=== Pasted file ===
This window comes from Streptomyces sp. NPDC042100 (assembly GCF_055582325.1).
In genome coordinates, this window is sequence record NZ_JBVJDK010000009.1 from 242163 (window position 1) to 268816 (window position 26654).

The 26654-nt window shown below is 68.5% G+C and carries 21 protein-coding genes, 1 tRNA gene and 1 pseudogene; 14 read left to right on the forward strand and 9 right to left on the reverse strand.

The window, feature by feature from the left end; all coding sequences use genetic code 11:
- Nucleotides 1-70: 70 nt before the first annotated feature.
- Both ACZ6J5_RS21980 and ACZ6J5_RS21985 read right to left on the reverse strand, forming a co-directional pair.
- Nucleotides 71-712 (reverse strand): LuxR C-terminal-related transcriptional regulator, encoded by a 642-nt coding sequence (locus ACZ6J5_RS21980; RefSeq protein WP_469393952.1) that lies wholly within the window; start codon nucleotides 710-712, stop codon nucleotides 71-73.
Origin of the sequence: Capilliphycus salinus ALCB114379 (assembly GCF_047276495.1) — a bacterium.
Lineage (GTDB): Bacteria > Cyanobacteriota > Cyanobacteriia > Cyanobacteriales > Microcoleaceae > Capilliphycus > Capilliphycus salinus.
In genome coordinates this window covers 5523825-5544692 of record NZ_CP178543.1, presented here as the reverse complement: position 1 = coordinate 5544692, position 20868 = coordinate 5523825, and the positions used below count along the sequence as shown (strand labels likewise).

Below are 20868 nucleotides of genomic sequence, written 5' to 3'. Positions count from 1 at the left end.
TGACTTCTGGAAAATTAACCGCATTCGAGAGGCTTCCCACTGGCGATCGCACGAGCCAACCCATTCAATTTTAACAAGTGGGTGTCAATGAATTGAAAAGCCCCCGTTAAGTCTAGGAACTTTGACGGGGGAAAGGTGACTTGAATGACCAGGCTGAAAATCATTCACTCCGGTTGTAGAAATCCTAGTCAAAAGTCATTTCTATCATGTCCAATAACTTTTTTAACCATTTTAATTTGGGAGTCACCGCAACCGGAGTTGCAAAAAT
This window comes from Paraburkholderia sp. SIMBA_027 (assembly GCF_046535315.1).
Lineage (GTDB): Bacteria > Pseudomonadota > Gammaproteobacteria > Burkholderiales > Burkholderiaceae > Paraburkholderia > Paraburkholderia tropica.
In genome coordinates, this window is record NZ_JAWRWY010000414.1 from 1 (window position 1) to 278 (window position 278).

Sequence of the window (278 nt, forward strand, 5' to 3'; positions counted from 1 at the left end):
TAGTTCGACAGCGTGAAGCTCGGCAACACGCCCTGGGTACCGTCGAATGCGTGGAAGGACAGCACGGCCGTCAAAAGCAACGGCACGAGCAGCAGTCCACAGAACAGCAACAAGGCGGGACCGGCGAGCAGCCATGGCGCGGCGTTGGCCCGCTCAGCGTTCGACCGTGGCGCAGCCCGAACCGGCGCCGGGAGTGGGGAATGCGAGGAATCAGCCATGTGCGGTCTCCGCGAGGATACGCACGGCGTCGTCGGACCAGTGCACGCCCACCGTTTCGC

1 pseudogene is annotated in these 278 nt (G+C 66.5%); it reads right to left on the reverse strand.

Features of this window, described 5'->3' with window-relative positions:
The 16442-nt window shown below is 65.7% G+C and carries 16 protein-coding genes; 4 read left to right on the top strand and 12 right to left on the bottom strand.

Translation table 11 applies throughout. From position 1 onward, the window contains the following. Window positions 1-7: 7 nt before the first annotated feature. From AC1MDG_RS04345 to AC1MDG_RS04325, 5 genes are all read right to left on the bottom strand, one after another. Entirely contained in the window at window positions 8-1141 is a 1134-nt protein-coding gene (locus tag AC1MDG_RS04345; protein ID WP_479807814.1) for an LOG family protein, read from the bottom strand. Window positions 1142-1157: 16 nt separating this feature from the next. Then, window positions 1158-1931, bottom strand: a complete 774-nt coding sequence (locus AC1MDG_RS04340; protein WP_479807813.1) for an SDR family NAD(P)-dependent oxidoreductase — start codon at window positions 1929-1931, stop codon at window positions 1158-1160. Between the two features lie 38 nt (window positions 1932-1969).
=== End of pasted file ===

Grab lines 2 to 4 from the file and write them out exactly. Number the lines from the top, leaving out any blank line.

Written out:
In genome coordinates, this window is sequence record NZ_JBVJDK010000009.1 from 242163 (window position 1) to 268816 (window position 26654).

The 26654-nt window shown below is 68.5% G+C and carries 21 protein-coding genes, 1 tRNA gene and 1 pseudogene; 14 read left to right on the forward strand and 9 right to left on the reverse strand.

The window, feature by feature from the left end; all coding sequences use genetic code 11: